The _Virene, or rather the Nieeno-Constantino politan creed, is the next great expression of doc trinal truth that we meet in the history of the Church. It sprang out of the conflict, which had begun even in the second century, as to the dignity and character of Christ. From the begin ning, Ebionitism had looked upon Christ as merely a Jewish teacher of distinction : Theodotns and Artemon openly taught such a doctrine in Rome toward the close of the second century. Others, on the contrary, taught a doctrine which identified Christ with God absolutely in such a manner as to destroy all distinction of persons in the Godhead. Monarchianisin, as it was called, which held rigorously and formally to the unity of God, was the ruling principle of both doctrines, opposite as were the expressions it assumed in the two cases.
The controversy thus begun in the second, per petuated itself in the third century, under various modifications. Paul of Samosata carried out the Unitarian tendency, which reduced Christ to the level of a mere man; Sabellius carried out the same tendency in the opposite direction, which made Christ not merely divine, of the same sub stance with the Father, but looked upon Him as merely a manifestation of the Father, without any distinct personality. Sabellianism recog nized a Trinity of manifestations, but not a Trinity of essences. God was one and all-compre hending, and the Son and the Spirit were merely names or expressions for the ditlerent modes in which He successively reveals Himself. Sabel lius flourished about the middle of the third cen tury, and Paul of Samosata somewhat later. Arius, who was a presbyter of Alexandria, grew up in the midst of these influences, and soon dis tinguished himself in the Alexandrian C'hurch by his advocacy of the doctrine that Christ, although in a true sense divine, or the Son of God, was yet not the very Cod. He denied that He was 'of the substance of God,' or 'without beginning'; He was only the highest created being. 'promoted' to divinity, but not the same in substance with the Father, nor equal with Him in power and glory. Athanasius came forward as the opponent of Arius, and the contest between them raged keen and wide throughout the Church.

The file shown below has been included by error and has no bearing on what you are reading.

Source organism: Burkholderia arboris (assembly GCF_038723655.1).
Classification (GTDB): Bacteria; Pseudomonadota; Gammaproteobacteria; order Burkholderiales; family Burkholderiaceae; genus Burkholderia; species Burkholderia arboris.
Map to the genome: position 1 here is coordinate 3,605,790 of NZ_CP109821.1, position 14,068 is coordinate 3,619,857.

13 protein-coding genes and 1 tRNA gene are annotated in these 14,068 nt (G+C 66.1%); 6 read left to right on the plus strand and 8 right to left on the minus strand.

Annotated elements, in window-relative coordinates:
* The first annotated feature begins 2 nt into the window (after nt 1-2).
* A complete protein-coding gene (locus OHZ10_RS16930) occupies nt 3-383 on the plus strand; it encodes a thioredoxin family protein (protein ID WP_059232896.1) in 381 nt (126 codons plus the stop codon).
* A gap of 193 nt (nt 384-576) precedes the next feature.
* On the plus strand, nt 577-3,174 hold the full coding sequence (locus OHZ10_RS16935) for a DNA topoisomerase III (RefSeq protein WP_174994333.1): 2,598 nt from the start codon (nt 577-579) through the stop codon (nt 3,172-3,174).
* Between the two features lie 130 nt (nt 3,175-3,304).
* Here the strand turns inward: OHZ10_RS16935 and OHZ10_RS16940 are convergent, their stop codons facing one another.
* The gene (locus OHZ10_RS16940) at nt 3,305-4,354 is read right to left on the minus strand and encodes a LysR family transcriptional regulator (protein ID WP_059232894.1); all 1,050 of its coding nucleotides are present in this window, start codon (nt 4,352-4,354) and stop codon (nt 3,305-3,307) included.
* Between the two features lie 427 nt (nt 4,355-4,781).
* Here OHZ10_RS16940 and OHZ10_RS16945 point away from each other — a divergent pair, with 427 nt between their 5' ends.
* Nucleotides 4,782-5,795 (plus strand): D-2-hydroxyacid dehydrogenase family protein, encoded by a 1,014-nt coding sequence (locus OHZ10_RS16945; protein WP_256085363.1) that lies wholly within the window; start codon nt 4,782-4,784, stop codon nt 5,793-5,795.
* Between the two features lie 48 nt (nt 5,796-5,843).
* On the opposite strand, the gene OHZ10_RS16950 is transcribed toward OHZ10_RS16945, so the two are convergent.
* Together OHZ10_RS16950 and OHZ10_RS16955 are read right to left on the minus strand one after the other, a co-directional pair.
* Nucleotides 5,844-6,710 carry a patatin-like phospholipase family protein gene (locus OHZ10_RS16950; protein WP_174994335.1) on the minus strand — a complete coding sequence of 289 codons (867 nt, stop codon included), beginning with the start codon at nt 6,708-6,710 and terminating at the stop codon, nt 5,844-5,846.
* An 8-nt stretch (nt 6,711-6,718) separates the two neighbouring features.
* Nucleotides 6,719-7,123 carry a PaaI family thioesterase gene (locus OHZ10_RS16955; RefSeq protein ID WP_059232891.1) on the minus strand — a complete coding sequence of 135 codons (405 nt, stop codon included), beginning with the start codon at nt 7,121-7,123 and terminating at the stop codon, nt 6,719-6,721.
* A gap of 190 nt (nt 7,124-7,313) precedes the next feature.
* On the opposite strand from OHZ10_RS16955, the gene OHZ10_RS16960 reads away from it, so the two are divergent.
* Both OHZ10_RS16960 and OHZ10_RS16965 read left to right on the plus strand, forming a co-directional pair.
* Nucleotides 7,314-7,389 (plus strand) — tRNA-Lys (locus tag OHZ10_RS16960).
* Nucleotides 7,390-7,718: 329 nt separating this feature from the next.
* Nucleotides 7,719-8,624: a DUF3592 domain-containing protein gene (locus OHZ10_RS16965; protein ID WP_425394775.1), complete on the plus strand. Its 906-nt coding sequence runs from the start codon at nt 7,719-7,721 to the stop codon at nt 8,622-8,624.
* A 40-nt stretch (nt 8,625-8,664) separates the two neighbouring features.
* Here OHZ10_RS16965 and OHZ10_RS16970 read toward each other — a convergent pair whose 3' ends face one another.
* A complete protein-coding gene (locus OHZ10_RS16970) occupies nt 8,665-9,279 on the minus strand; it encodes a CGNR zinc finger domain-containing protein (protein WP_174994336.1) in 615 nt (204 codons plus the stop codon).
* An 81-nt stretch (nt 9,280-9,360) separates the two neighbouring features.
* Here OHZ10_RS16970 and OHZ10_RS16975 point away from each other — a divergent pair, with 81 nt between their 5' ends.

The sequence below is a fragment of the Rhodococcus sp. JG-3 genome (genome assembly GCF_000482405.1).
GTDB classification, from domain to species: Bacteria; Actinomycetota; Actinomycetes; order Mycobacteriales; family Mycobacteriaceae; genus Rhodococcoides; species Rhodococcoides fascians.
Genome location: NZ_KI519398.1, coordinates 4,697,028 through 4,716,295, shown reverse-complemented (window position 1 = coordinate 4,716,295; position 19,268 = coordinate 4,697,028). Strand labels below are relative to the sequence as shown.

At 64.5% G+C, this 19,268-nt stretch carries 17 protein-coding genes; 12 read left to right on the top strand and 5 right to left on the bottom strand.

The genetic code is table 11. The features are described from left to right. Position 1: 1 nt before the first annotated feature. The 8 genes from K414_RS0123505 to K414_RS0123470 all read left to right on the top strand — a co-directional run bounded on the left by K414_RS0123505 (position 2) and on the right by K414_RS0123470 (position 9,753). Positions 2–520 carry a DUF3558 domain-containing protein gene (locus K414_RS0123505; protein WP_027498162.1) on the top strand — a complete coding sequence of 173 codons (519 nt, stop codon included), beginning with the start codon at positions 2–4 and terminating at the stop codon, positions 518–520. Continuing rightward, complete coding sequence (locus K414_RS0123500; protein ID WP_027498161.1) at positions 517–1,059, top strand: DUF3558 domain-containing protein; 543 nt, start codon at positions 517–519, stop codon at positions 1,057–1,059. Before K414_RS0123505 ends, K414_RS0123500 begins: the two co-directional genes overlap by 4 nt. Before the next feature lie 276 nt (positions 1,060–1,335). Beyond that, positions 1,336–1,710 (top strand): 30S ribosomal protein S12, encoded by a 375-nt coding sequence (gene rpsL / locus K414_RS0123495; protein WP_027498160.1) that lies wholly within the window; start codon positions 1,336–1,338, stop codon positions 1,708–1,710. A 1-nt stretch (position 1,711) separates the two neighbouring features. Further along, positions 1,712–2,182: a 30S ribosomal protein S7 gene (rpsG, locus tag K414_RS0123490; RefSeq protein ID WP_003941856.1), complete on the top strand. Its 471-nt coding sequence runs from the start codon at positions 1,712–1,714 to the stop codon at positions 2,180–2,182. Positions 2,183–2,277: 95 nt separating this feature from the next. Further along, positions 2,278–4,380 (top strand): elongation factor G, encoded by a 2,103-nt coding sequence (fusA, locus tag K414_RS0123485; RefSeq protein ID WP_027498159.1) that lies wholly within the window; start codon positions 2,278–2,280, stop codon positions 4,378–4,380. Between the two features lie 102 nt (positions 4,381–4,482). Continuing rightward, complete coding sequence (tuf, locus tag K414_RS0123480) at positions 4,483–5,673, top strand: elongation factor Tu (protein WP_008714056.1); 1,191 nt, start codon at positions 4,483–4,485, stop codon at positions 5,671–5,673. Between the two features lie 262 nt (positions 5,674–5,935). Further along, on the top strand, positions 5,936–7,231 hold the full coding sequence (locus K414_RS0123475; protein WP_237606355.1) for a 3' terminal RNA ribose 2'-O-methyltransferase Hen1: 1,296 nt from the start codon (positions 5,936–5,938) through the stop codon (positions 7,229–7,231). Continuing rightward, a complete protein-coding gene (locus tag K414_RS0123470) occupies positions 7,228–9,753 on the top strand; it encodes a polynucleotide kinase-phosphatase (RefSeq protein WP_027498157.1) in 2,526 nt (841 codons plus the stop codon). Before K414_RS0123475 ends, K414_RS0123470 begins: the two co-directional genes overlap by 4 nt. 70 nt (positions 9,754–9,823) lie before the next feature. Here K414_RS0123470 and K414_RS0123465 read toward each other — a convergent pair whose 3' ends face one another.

The Council of Nic(ea was summoned in 325 by Constantine, with the view of settling this controversy: and the Nicene Creed was the result. There were thus three parties in the council—the Athanasians, or extreme orthodox party: the Eusebians, or middle party; and the Arians, or heretical party. The heretics were few in
number, and possessed but little influence; hut the Eusebians were a strong party, and for some time resisted certain expressions of the orthodox or Athanasians, which seemed to them extreme and unwarranted: but at length the Homo?iusians. as they were called, carried the day: and Christ was declared not merely to be of like substance (hoamiousios), but of the sonic substance (honto ousios) with the Father.
The creed was formed by extending the Apo,, tles' Creed to include the new definitions. The essential parts are: "And [I believe] in one Lord Jesus Christ, the only-begotten Son of God; be gotten of the Father before all worlds, Light of Light, very God of very ((cid, begotten not made, consubstantial [of one with the Father." The Council of Constantinople (381) simply reaffirmed this creed. Later the so-called Nicene-Constantinopolitan Creed arose by the incorporation of the Nicene Creed in the baptismal confession of the Church at Jerusalem, and was erroneously recognized by the Council of Chaleedon as the creed of Constantinople. It adds definitions as to the Poly Spirit, "Lord and Giver of Life, proceeding from the Father [Latin form adds "and the Son" (see nuoQuE)1, who with the Father and Son together is worshiped and glorified, who spake by the prophets." It also adds the word 'one' to the definitions of the Church and of baptism, putting the latter, "We confess one baptism for remission of sins." The Christo]ogical controversies produced the council and creed of Chalcedon in 451. (See CIIRISTOLOGY. ) This creed pronounced in the most decided, and elaborate way for the full and unchanged divinity and humanity of our Lord, these two natures being comprised in the unity of one person. It thus defined the elements of the doctrine of the person of Christ, and beeame one of the great doctrinal councils of Christian his tory, if not the greatest after Nice.
The next remarkable monument of doctrinal truth in the Church is what is called the .1 thana sian Creed, a product of the fifth century, such later than Athanasins himself, lint representing, with great formal minuteness and fidelity, his doctrine of the Trinity, as apprehended and elabo rated by the Western Church. See ATIIANASIAN CREED.